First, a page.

Help for victims of botched circumcisions
EASTERN CAPE – A change in approach by the Health Department will see the victims of botched circumcisions performed at initiation schools soon offered surgery to repair the damage done.
In past years many preventative measures have been implemented by different stakeholders in an attempt to minimise injury and ensure that initiates come home alive from the bush.
However, while the death toll has dropped, over 1000 young men have returned home physically and psychologically scarred by botched circumcisions in the province.
Now the Eastern Cape Department of Health has announced that they are keen to try and help those who are suffering.
Collen Konitshwe of the Medical Male Circumcision Programme said the Health Department had changed the approach they adopted at the beginning of the year when they could not offer any help. Now they are looking at ways to assist initiates that are in need of medical attention.
“We have started services in the Eastern Cape and this year we will go full scale – especially in O.R Tambo, Chris Hani and Alfred Nzo regions where we have established partnerships with a local urologist and a plastic surgeon who are going to be helping us with penis reconstructions,” said Konitshwe.
Nkukuleko Nxesi of the Community Development Foundation of South Africa (Codefsa) has also welcomed the announcement by the department, and said that this move would help initiates to try to live normal lives again.
“Over a thousand boys are living without penises in the Eastern Cape alone. This is creating havoc in the communities because these boys become violent. This is a huge step in the right direction, and I think this is one of the glaring gaps in the programme,” Nxesi said.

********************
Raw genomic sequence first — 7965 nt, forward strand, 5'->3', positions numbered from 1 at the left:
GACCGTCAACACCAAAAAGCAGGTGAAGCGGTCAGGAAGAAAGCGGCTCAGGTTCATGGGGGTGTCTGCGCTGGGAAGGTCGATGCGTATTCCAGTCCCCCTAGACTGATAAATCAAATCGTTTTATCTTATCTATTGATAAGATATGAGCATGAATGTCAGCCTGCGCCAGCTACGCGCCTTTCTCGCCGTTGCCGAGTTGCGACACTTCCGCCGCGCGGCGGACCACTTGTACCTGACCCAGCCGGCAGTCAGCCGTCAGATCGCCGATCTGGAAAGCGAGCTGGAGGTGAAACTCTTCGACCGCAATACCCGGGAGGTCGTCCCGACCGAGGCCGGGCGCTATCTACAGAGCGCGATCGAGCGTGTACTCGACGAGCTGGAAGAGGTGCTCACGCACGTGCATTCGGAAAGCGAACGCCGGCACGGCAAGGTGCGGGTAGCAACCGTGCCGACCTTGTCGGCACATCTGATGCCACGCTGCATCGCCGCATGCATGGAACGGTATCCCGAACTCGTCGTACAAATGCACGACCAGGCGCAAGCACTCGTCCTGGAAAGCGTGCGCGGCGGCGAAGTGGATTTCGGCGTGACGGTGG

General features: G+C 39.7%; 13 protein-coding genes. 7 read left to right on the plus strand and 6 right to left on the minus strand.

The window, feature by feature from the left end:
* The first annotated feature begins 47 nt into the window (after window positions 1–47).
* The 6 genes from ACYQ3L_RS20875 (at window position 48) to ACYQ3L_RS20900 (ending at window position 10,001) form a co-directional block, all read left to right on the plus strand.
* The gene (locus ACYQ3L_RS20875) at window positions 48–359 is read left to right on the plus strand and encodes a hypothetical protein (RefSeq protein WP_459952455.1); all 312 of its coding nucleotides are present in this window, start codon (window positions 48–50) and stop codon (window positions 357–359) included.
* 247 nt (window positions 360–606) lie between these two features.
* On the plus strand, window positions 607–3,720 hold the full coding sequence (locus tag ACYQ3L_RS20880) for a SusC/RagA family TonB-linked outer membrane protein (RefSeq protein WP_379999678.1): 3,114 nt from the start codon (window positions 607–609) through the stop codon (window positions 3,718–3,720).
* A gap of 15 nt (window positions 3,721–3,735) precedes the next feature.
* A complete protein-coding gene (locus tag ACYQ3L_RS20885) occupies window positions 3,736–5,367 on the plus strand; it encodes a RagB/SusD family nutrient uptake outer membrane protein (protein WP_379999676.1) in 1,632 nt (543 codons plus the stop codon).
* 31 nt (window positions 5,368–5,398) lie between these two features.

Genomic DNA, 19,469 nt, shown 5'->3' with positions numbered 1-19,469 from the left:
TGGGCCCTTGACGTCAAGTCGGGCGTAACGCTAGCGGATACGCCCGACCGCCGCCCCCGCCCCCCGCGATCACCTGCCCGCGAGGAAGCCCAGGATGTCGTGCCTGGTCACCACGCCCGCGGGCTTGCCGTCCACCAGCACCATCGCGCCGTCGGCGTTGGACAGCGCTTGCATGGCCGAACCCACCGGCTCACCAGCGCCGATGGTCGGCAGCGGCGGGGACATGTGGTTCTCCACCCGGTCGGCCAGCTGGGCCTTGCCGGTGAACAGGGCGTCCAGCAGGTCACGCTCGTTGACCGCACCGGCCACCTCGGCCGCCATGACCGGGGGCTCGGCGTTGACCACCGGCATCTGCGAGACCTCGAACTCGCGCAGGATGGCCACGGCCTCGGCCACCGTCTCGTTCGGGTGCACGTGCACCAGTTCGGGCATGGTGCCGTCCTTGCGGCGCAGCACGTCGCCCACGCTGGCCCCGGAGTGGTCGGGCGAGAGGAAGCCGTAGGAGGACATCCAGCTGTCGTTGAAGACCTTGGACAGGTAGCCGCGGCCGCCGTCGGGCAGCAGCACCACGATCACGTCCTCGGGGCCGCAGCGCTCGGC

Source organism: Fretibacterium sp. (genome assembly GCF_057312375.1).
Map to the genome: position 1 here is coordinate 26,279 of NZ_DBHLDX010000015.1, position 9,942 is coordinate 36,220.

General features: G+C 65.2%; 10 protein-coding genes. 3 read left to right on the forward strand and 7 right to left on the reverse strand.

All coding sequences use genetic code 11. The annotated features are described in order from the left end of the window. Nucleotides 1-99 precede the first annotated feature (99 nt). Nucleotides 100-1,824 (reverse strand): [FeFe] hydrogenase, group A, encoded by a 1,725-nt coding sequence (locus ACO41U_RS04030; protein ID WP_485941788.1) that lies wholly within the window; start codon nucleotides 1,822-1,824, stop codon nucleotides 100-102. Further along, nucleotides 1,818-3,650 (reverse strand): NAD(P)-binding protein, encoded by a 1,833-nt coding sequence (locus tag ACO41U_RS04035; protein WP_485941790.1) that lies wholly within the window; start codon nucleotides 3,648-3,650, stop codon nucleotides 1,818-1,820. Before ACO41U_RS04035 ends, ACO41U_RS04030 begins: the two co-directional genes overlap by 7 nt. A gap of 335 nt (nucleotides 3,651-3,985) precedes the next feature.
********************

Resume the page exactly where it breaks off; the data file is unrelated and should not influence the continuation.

Social worker Anele Xaluva also reiterated the importance of helping the initiates because they become violent and dangerous when they come back to their communities without their manhood.
“When there are penis amputations these initiates feel they are less of a man. We met a few who have had amputations and it’s a traumatic experience for them,” she said.
“One mother was relating how her son was so difficult when he came back from initiation school. He was angry and would beat her and his girlfriend up until one day he dropped his pants and showed them what was wrong with him,” Xaluva said.
According to Department of Health spokesman Sizwe Kupelo said the increasing numbers of men injured by botched circumcisions each initiation season has prompted the department to think about strategies to deal with it, and came up with this plan. They believe that reconstruction surgery will help injured men both physically and mentally by helping them realise that the loss of their penis is not the end of their lives.